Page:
During his visit to Bogotá last week, U.S. Defense Secretary Robert Gates announced:
Colombia’s success against terrorists and narco-traffickers does offer a lot of opportunities for them to share their expertise. We certainly would like to see . . . other countries take advantage of Colombia’s strengths.”
Gates noted that Peru and Mexico were already taking advantage of Colombian strengths in the area of military training but failed to note the current presence in Colombia of a delegation of mayors and vice-mayors from 26 different cities in Honduras, accompanied by Honduran Interior Minister Áfrico Madrid.
The Honduran visit comes in response to Colombian President Álvaro Uribe’s brief stopover in Tegucigalpa following the January inauguration of Pepe Lobo and legitimization of last year’s coup d’état against Mel Zelaya, whose desire to enable the national Constitution to be rewritten in accordance with the interests of the majority of the populace threatened the political and financial domination of the country by 10 families. Uribe and Lobo signed a security cooperation agreement, a commitment that was reinforced in the Colombian government communiqué regarding the April 13 meeting between the Colombian leader and his Honduran guests.
According to the communiqué, Honduran Municipal Association president Carlos Miranda Canales confirmed that the excursion to Bogotá was an “educational trip” and cited “common problems” faced by the two nations. Gates identified three such problems in the region—“insurgents and narcotics and crime”—and declared that Uribe’s expertise in combating them made him “a great hero.”
The Defense Secretary’s description of the president’s abilities stands in stark contrast to a Defense Department report compiled in 1991, when Uribe was a senator and Gates director of the CIA. The report describes Uribe variously as “dedicated to collaboration with the Medellín cartel at high government levels,” “linked to a business involved in narcotics activities in the US,” “a close personal friend of [late Colombian drug lord] Pablo Escobar Gaviria,” and “one of the politicians… who has attacked all forms of the extradition treaty [between Colombia and the United States].”
Uribe’s improved cooperativeness vis-à-vis the U.S.—as evidenced in the U.S.-Colombia Defense Cooperation Agreement signed in October 2009, authorizing U.S. use of Colombian military bases—has not, however, relieved him of dubious affiliations. The parapolitics scandal, for example, has revealed paramilitary ties to a number of Uribe’s allies in the national Congress and to other pro-Uribe politicians.
As for Gates’ praise for Plan Colombia, the success of the program is called into question by the fact that billions of dollars of U.S. aid have failed to curb drug trafficking to the U.S. I observed some of the effects of the plan during a visit last year to farms in the southern Colombian department of Putumayo, where inhabitants complained of repeated fumigation of their banana crops, cows, and children, while coca fields continued to spring up in the area undeterred.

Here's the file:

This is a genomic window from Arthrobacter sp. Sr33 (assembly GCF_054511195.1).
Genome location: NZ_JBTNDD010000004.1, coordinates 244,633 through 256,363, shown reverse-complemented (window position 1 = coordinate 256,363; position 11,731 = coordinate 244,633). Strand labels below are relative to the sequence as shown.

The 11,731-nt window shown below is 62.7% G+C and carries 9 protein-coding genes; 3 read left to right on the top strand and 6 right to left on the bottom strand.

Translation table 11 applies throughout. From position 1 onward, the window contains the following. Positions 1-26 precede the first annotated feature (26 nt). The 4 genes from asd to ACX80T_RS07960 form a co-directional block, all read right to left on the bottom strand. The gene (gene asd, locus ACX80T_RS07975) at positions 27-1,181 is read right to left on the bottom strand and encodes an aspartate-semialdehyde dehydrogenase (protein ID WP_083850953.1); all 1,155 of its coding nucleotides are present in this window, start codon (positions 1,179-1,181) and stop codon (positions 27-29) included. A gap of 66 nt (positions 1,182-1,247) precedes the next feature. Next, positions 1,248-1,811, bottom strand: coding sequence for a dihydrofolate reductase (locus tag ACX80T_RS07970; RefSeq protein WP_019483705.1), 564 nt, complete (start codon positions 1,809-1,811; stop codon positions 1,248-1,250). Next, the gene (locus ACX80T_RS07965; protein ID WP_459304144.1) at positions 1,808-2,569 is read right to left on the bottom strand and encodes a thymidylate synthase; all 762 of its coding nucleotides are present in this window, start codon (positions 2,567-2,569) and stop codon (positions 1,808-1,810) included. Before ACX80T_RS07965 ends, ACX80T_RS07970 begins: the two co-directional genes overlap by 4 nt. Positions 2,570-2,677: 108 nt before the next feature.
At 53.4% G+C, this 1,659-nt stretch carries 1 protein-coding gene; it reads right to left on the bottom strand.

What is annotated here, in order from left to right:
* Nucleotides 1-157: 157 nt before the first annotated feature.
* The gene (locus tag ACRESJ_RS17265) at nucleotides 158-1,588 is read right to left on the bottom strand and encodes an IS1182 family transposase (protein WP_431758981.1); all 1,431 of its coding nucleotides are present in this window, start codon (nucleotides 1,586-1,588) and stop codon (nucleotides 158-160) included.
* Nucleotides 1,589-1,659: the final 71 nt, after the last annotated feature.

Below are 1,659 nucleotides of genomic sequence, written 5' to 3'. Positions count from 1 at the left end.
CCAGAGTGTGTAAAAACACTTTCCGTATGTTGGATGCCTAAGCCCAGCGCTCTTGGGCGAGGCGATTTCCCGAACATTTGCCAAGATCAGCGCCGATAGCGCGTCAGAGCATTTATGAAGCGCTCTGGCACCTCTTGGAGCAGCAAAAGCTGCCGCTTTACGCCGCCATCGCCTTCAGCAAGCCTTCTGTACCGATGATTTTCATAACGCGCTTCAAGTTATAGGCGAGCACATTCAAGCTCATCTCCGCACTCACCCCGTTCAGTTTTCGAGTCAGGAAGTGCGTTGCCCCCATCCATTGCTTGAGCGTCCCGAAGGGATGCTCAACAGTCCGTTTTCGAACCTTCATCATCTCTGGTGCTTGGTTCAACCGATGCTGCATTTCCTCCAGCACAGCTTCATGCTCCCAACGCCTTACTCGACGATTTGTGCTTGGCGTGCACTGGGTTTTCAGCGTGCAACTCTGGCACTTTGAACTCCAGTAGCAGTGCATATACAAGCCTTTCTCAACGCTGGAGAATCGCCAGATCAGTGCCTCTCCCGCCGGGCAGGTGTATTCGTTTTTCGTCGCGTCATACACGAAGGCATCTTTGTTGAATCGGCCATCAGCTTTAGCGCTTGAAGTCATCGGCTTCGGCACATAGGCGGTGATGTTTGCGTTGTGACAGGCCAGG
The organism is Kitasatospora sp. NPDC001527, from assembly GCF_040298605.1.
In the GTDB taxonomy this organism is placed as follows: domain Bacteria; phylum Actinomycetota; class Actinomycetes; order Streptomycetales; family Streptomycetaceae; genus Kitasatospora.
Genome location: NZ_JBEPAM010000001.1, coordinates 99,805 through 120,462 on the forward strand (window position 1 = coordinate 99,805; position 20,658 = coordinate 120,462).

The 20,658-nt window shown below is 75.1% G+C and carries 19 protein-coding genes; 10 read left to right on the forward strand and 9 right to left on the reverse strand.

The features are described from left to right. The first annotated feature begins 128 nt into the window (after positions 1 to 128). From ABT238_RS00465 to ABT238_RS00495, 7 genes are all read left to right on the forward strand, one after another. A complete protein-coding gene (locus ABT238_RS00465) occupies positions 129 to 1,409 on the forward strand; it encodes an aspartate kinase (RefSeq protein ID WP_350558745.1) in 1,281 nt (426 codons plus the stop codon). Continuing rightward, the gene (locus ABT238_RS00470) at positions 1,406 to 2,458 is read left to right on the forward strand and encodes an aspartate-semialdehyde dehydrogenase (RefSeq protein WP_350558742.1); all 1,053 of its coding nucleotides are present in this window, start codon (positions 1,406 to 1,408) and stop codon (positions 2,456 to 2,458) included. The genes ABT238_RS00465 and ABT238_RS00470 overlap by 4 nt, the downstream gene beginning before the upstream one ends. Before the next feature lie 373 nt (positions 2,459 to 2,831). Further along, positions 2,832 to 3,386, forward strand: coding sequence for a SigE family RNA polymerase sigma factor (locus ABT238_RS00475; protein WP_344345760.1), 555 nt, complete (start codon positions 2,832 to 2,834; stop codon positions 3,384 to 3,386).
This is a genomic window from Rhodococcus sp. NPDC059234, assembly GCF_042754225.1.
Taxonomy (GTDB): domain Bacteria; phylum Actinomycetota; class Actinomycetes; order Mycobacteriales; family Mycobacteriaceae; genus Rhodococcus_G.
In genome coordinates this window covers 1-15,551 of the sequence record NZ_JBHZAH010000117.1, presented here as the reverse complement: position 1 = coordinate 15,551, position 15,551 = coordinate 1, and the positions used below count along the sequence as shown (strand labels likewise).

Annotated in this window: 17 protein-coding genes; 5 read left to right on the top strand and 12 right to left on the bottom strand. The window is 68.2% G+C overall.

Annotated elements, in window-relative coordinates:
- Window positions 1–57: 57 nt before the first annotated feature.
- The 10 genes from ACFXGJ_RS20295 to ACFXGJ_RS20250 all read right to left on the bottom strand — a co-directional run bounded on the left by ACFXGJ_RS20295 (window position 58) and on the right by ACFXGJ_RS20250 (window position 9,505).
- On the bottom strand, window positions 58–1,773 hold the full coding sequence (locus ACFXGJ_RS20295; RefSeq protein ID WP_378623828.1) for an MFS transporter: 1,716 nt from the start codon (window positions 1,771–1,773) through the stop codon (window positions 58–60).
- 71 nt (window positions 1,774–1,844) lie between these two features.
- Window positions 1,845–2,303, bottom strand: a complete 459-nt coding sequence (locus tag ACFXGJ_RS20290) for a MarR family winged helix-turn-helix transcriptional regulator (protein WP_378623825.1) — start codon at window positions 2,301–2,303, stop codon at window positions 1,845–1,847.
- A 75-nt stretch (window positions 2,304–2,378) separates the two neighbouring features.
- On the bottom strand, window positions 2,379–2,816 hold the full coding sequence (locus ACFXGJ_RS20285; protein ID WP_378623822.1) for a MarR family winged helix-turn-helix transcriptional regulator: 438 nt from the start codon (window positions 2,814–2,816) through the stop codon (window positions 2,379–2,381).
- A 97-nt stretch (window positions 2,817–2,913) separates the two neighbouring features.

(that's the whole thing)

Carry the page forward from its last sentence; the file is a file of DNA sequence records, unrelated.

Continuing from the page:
Paramilitary violence and fumigations are two of the reasons Colombia possesses the second highest number of internally displaced persons after Sudan, with the aim of displacement being to free up land for exploitation by interested parties. An example of territorial usurpation endeavors is provided in a 2008 report by the United Nations Refugee Agency on the indigenous Embera population of Colombia, whose unwillingness to donate their land to a hydroelectric dam project funded by multinational corporations has “forced [them] to live with the ever looming possibility of forced and mass expulsion from their traditional habitat and the potential extinction of their communities” as well as increasing “violent attacks and… selective assassinations of their spiritual leaders by right wing paramilitary death squads.”
Paramilitaries have also been instrumental in clearing land for oil palm plantations, which produce palm oil to be used as biofuel as well as in a vast number of food and domestic products. In addition to causing the displacement of Colombian farmers who refuse to submit to the institution of palm monoculture, the plantations are also synonymous with environmentally destructive practices such as deforestation. It is a curious coincidence that last week’s visit to Colombia by the Honduran mayoral delegation came on the heels of the recent crisis in the Bajo Aguán region in northern Honduras, where the convergence of African palm plantations, paramilitary violence, and farmer displacement highlights it as an area in which Colombian security expertise might be instructive.